A Colby Community Website for ST297, Fall 2018

Author: Cierra

Grocery Stores Across the United States

As humans we need to eat, and to eat we need food, and to make food we need to either purchase it or grow it ourselves. In today’s society there is an extremely small number of people in the United States that grow all of their own food. As a result practically everyone has to purchase food in some capacity, whether it be at restaurants or fast food chains, farmer’s markets, or the most popular place to buy food, the grocery store. Almost everywhere one goes there is typically a grocery store of some capacity.

There are over 60,000 grocery stores in the United States that come in all different varieties. There are the traditional supermarkets that provide every type of grocery product ranging from fresh vegetables to meats. Another type is the limited grocery store that offers an extremely limited number of brands but still a wide variety of grocery items, with an example being Save-A-Lot. The next common type of store is categorized as supercenters and include stores like Target, that contain a decent number of grocery items, yet are bigger in selling non-food products. The final large portion of grocery stores are categorized as warehouse grocery stores. These stores offer discounted items that are purchased in bulk and can sometimes require a membership, an example being Costco (FoodIndustry). As one can see, the buying and selling of food products to the common man is a huge industry that has elicited the creation of many varieties of stores that each has its own perks.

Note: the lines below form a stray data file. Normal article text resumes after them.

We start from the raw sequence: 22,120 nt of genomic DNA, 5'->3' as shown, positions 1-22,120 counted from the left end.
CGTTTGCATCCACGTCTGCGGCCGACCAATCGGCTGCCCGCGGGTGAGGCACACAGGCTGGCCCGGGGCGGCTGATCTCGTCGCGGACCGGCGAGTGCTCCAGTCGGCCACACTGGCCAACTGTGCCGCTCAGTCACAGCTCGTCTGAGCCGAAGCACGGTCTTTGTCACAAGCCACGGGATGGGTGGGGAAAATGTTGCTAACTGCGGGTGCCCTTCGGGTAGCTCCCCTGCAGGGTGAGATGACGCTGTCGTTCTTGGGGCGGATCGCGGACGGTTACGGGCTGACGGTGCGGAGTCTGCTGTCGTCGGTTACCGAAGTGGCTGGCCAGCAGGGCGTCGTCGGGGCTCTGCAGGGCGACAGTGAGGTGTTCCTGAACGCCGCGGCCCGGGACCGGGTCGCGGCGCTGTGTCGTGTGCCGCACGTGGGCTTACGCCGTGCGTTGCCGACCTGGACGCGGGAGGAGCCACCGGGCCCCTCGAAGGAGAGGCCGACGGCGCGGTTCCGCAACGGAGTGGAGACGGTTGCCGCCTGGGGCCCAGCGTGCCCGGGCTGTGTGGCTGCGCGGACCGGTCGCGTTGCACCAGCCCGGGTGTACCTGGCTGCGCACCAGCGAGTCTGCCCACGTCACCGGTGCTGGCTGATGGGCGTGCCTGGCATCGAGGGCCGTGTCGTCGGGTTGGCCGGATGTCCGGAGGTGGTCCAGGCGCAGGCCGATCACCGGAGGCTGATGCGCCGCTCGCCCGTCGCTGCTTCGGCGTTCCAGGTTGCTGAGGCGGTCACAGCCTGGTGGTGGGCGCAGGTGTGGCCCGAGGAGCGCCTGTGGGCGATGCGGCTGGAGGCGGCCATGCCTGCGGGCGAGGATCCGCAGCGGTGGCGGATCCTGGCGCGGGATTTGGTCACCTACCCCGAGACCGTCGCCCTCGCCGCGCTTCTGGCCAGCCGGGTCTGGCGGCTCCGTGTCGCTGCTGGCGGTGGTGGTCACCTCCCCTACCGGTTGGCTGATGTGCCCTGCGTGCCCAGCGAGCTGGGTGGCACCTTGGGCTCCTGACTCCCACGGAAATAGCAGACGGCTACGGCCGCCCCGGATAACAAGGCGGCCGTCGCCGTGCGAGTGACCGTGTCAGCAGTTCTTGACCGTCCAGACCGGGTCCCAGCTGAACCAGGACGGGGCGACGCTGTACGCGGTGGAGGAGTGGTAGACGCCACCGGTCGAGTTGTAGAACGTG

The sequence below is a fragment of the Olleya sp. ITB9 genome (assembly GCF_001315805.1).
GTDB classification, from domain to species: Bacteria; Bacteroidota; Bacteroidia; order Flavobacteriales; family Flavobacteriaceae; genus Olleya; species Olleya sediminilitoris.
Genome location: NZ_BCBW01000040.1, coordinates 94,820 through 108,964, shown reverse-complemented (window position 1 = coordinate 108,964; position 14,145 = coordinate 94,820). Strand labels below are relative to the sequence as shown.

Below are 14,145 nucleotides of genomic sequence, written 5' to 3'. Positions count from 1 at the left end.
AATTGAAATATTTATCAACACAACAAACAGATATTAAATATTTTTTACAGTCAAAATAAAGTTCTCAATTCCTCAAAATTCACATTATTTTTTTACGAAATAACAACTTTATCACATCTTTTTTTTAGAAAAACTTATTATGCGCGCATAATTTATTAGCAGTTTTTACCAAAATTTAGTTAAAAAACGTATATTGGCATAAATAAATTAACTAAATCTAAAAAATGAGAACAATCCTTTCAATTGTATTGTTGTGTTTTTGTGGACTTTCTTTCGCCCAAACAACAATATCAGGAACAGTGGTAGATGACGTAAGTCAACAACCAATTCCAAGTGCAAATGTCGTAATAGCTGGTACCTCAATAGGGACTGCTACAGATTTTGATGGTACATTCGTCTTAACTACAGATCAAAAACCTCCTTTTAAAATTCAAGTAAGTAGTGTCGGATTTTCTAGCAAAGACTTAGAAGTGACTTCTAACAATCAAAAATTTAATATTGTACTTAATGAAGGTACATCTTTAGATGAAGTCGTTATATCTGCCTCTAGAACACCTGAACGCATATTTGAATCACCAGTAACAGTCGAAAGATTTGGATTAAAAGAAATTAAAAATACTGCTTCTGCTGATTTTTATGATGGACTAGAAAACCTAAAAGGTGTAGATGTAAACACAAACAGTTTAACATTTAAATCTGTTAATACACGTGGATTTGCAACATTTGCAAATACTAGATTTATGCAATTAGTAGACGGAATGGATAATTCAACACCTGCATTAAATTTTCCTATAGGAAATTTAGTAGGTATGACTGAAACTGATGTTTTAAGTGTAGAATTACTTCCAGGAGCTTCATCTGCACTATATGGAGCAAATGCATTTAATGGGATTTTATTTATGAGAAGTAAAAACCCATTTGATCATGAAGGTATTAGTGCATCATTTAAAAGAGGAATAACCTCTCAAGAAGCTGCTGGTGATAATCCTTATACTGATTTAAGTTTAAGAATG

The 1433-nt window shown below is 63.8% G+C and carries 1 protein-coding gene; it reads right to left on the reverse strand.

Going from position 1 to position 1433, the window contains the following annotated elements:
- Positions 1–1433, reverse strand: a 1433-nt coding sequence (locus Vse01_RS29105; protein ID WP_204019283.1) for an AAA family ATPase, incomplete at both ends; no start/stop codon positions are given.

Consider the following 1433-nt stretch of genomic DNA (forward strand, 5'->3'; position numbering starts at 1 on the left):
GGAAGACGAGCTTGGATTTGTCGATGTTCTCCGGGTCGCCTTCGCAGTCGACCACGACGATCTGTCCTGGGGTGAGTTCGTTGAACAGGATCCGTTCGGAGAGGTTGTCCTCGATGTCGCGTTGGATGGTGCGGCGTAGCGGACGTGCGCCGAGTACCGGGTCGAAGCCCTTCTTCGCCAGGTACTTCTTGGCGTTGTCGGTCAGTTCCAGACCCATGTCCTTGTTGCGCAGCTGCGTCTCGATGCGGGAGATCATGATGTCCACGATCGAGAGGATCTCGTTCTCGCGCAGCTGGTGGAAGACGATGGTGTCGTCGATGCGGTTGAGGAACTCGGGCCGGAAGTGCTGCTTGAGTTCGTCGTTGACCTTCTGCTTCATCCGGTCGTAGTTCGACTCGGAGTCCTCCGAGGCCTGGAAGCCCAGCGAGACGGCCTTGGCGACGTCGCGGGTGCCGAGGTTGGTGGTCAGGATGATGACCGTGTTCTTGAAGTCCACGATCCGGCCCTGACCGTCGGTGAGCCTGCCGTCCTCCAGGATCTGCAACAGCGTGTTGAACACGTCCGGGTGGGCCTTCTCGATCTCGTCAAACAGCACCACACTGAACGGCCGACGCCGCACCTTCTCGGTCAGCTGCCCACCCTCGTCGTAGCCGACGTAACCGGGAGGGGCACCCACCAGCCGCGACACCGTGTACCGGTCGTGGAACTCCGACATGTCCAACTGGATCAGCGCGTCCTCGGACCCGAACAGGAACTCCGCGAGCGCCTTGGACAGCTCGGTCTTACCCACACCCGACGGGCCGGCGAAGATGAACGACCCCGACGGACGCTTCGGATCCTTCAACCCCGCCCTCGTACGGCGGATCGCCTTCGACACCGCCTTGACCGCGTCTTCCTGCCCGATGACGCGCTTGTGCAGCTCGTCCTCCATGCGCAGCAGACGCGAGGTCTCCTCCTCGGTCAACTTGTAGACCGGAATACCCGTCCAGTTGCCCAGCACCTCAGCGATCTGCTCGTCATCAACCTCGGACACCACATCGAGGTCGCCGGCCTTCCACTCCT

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California’s Cornucopia

When thinking about California one often thinks about the stereotypical beaches, Hollywood, and the Golden Gate bridge. However, California has much more to offer than that. The state of California is so monstrous and diverse that some believe it should be split into multiple states. The diversity comes not only in the type of people or places that line California’s golden coast. Originally founded as a result of the Gold Rush that began in 1848,California  has maintained its ‘golden’ status not as a provider of gold but as a provider of food. California has over 80,000 farms that are able to produce not only two thirds of the fruits and nuts for the United States, but more than 400 various food items as well (Medina). As a result of this, California can be considered a cornucopia and has influenced its unique cuisine.

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